Perhaps it is wise to inform buyers not to discuss how they feel about the house while they are viewing the inside of the home with you. Let you do the talking. Give yes and no answers say this nice or we do or don't like this or that. Wait until they get in the car to discuss if they like the house as nowadays the seller may have surveillance devices installed
Imagine that you are looking for a new home with your spouse and children, and while at a showing, the agent gets a strange call. It’s her listing agent who informs her that the sellers are watching all of you on a camera, and they want to make sure your children are careful around the china cabinet…
What? This happens? It most certainly does, and it’s definitely freaky. Plus, it raises some legal and ethical questions, too. This has become more of an issue than ever before with real estate, and agents are really dealing with something they have never had to worry about before.
In general, there are laws out there about recording people without their knowledge, but these laws vary by state, and what is covered in one place might not be covered in another. On top of that, most real estate agents aren’t aware of what is legal and what is not. Some states, for example, only require that one person knows that the surveillance is happening, but in other states, both parties must be aware. Other states require that a notice is posted if recording is happening.
The majority of agents believe that they have an obligation to tell their clients if they know that there is recording equipment in a home, but at the same time, they might not know either. This can also, of course, cause some legal issues during a negotiation, as potential buyers might be discussing strategy during the showing, while a seller could be listening in, giving them the upper hand. Some agents have even told their clients that they shouldn’t talk about what they are thinking about a house until they are outside and away from any potential recording equipment.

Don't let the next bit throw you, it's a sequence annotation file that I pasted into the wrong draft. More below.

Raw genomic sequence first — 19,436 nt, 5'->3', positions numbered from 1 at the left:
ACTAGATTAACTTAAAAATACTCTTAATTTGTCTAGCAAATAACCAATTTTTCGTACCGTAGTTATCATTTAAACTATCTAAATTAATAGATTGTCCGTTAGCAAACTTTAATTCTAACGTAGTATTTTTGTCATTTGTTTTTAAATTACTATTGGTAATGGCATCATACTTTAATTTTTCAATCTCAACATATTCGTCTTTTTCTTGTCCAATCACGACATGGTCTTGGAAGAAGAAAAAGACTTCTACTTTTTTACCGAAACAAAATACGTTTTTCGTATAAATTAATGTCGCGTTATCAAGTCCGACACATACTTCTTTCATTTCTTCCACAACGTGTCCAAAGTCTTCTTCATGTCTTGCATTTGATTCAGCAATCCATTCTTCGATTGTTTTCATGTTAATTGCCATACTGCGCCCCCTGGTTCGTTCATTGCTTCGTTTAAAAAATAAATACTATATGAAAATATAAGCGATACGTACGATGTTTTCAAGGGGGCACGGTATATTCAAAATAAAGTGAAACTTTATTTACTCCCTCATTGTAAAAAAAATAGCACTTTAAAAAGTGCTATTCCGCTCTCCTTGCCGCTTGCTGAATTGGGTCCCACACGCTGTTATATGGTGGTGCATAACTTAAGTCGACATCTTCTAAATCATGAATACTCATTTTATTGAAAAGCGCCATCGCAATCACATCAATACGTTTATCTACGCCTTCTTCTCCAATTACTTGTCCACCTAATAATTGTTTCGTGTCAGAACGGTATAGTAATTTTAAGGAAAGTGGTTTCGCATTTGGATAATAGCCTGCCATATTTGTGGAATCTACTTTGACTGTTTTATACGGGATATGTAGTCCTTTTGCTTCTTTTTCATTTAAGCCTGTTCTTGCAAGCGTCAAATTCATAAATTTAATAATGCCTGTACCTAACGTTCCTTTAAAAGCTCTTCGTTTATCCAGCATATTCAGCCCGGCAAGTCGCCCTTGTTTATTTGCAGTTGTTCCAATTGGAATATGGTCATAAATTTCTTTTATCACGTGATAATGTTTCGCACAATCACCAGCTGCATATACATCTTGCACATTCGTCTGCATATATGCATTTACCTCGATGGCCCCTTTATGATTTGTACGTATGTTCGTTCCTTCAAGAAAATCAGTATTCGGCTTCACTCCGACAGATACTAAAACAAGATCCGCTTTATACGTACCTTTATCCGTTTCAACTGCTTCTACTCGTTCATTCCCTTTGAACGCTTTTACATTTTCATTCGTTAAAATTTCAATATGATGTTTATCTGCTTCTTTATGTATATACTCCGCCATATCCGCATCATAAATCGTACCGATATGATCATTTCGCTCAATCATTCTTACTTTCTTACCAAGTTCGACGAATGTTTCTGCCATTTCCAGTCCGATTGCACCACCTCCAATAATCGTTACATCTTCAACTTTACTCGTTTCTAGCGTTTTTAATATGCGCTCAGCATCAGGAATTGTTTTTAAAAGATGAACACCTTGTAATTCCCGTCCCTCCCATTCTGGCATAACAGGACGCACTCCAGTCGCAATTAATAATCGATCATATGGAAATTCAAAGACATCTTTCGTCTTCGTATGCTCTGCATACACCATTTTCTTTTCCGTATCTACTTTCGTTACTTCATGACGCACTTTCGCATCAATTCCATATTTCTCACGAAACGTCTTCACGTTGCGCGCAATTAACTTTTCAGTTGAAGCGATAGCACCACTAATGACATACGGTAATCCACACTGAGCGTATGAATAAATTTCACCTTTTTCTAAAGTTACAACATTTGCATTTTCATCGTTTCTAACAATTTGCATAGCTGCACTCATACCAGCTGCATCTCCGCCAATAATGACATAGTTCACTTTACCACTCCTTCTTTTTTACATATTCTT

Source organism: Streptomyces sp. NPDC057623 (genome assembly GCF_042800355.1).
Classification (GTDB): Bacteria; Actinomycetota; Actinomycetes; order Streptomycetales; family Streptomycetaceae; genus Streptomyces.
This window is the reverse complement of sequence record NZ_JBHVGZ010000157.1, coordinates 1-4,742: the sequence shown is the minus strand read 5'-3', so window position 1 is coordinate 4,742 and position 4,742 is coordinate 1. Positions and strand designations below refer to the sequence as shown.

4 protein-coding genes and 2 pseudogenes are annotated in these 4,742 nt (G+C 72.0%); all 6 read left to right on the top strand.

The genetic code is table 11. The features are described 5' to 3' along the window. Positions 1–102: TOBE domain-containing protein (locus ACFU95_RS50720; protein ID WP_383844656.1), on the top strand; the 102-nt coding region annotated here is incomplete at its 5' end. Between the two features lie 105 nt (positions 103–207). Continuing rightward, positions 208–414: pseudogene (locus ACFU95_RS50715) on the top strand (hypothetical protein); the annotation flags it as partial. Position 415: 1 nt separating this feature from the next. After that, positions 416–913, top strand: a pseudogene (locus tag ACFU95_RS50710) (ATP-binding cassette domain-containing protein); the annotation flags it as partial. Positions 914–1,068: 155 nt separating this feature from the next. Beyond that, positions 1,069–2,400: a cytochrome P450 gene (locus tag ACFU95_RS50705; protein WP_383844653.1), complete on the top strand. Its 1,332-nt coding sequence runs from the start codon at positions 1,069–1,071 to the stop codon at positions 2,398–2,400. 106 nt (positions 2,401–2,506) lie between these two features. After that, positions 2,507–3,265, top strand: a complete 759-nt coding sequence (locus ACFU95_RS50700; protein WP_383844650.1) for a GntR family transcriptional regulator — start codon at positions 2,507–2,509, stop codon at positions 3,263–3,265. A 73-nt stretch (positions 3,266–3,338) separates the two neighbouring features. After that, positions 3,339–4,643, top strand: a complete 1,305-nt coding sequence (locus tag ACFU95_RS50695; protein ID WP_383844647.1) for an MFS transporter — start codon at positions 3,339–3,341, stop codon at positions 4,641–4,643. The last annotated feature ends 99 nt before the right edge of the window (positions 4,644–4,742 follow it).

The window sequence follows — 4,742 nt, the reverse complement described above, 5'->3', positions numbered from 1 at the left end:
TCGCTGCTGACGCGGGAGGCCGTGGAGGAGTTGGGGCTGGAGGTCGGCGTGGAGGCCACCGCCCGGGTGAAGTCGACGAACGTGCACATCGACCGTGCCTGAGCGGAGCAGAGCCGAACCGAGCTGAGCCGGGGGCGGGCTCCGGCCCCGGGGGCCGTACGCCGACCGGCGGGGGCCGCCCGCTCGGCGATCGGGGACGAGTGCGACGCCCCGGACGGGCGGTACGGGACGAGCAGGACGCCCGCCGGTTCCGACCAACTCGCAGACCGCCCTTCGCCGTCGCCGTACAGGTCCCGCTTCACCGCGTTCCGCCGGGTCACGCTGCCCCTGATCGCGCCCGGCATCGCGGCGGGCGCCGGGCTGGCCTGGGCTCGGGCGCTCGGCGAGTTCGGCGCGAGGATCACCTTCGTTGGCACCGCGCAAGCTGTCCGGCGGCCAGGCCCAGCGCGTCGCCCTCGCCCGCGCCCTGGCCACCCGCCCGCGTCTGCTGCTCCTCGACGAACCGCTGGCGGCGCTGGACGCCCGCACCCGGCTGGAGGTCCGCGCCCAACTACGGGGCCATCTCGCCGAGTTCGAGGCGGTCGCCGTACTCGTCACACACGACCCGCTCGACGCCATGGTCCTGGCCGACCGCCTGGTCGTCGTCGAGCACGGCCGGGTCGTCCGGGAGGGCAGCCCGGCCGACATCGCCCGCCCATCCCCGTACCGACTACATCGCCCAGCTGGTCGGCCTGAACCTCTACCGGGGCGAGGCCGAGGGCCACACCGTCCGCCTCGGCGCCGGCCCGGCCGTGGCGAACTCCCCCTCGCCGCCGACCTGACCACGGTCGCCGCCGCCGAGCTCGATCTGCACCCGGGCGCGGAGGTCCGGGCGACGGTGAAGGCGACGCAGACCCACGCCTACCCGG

On the other hand, some sellers believe that they have an absolute right to record in their own homes, and they very well may have that right. Again, in general, things are quite cloudy here, and they are only set to get cloudier as time goes on.
At this point, it’s not even just traditional surveillance cameras that homeowners are using. They also are using smart-home technology to keep an eye on their homes including video game consoles, smart door bells, and even devices like Amazon’s Alexa-enabled devices. Of course, there are also a number of privacy concern associated with these things, too. As these devices get cheaper than ever before, more and more homeowners are jumping on the surveillance bandwagon. So, if you are a in the market to buy or sell a home, make sure you talk to your realtor about this, especially if you are a seller who has these devices in the home.
Robert Siciliano personal security and identity theft expert and speaker is the author of Identity Theft Privacy: Security Protection and Fraud Prevention: Your Guide to Protecting Yourself from Identity Theft and Computer Fraud. See him knock’em dead in this Security Awareness Training video.
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